The Washington Post

Why Ron Paul’s presidential campaign may be the last of its kind

Republican officials have voted to change the way the party will nominate its presidential candidates in future elections in an effort to ensure that delegates to the national convention are bound by the outcome of states' primaries and caucuses.

It's more than a technicality. The change — which was passed by the Republican National Convention Committee but still needs to be approved at the convention — would make it nearly impossible in the future for rebellious Republican presidential candidates like Rep. Ron Paul (R-Tex.) to rack up substantial delegate support in states when they do not win the states' nominating contests.


(Robert F. Bukaty/AP)

Take Iowa, for example. This year, Mitt Romney and Rick Santorum finished neck-and-neck atop the field at the caucuses. But Paul walked away with the majority of the state's delegates, owing to a system in which delegates are unbound by the results of the caucuses.

It wasn't just Iowa. In other states, Paul claimed majority delegate support, which was significant in the overall nominating process. Had Paul been managed to garner more delegate support in Nebraska, he'd have crossed a five-state threshold that would have made him eligible for nomination at the convention.

Such a strategy would be nearly impossible in the future under the rule change. Statewide nominating contests would become the chief determinant across the board. If a candidate wins a state's primary or caucus, the state must find a way to reflect the outcome of the primary in the way the delegates are allocated.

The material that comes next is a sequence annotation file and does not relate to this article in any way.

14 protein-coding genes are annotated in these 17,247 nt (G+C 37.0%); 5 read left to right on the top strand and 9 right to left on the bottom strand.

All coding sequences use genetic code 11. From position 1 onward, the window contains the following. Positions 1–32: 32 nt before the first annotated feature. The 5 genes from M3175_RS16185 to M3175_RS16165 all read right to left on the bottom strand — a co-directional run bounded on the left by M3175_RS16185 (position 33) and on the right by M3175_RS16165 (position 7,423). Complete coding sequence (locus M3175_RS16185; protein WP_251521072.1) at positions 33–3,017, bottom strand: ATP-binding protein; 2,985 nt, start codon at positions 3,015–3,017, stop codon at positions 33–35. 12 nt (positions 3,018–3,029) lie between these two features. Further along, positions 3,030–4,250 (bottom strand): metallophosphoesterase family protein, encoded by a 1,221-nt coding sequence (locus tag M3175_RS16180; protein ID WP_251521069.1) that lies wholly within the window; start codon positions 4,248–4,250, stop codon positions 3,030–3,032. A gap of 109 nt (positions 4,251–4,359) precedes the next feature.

"If you hold a statewide contest, there needs to be a way to let the delegates that are allocated" reflect that, said an RNC official, explaining the rule change.

The change — which was spearheaded by Ben Ginsberg, a top Romney attorney — also initially required that delegates pledged to candidates be approved by those candidates (an apparent effort to eliminate the possibility that delegates pledged to one candidate end up supporting someone else). The adjustment was later amended slightly, to allow the state parties to work with candidates on delegate approval.

Overall, the change appears to be a blow to anyone considering taking the path Paul took this year and is also a recognition that the current rules leave room for discord at the convention, which is bad for party unity.

On a separate matter, the committee also voted to allow Romney and the Republican National Committee the power to amend party rules without a full convention vote.

Updated at 5:44 p.m.

Sean Sullivan has covered national politics for The Washington Post since 2012.

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